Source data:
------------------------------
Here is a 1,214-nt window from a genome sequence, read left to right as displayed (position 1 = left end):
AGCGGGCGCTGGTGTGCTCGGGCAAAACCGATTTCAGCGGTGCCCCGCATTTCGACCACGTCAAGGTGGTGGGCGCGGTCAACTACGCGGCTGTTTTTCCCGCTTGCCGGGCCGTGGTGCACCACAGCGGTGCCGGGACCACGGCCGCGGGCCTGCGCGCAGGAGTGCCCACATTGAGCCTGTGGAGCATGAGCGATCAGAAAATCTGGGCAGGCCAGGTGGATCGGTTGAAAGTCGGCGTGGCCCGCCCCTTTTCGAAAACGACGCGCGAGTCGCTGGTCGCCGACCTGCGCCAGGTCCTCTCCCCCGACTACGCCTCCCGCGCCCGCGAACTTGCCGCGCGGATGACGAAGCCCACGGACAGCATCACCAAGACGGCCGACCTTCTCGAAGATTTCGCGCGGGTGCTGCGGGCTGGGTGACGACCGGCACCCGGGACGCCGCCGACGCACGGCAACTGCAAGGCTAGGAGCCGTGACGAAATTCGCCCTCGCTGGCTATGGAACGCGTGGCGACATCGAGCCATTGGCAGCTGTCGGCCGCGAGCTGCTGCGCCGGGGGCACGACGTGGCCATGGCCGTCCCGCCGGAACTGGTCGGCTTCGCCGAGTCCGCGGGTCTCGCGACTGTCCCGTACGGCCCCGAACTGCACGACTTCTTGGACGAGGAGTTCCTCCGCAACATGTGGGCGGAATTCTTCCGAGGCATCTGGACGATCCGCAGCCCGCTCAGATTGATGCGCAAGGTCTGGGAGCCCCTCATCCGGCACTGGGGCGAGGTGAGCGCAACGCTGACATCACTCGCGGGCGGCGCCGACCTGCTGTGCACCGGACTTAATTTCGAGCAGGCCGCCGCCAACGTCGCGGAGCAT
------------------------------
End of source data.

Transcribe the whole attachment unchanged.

Here is a 1,214-nt window from a genome sequence, read left to right as displayed (position 1 = left end):
AGCGGGCGCTGGTGTGCTCGGGCAAAACCGATTTCAGCGGTGCCCCGCATTTCGACCACGTCAAGGTGGTGGGCGCGGTCAACTACGCGGCTGTTTTTCCCGCTTGCCGGGCCGTGGTGCACCACAGCGGTGCCGGGACCACGGCCGCGGGCCTGCGCGCAGGAGTGCCCACATTGAGCCTGTGGAGCATGAGCGATCAGAAAATCTGGGCAGGCCAGGTGGATCGGTTGAAAGTCGGCGTGGCCCGCCCCTTTTCGAAAACGACGCGCGAGTCGCTGGTCGCCGACCTGCGCCAGGTCCTCTCCCCCGACTACGCCTCCCGCGCCCGCGAACTTGCCGCGCGGATGACGAAGCCCACGGACAGCATCACCAAGACGGCCGACCTTCTCGAAGATTTCGCGCGGGTGCTGCGGGCTGGGTGACGACCGGCACCCGGGACGCCGCCGACGCACGGCAACTGCAAGGCTAGGAGCCGTGACGAAATTCGCCCTCGCTGGCTATGGAACGCGTGGCGACATCGAGCCATTGGCAGCTGTCGGCCGCGAGCTGCTGCGCCGGGGGCACGACGTGGCCATGGCCGTCCCGCCGGAACTGGTCGGCTTCGCCGAGTCCGCGGGTCTCGCGACTGTCCCGTACGGCCCCGAACTGCACGACTTCTTGGACGAGGAGTTCCTCCGCAACATGTGGGCGGAATTCTTCCGAGGCATCTGGACGATCCGCAGCCCGCTCAGATTGATGCGCAAGGTCTGGGAGCCCCTCATCCGGCACTGGGGCGAGGTGAGCGCAACGCTGACATCACTCGCGGGCGGCGCCGACCTGCTGTGCACCGGACTTAATTTCGAGCAGGCCGCCGCCAACGTCGCGGAGCAT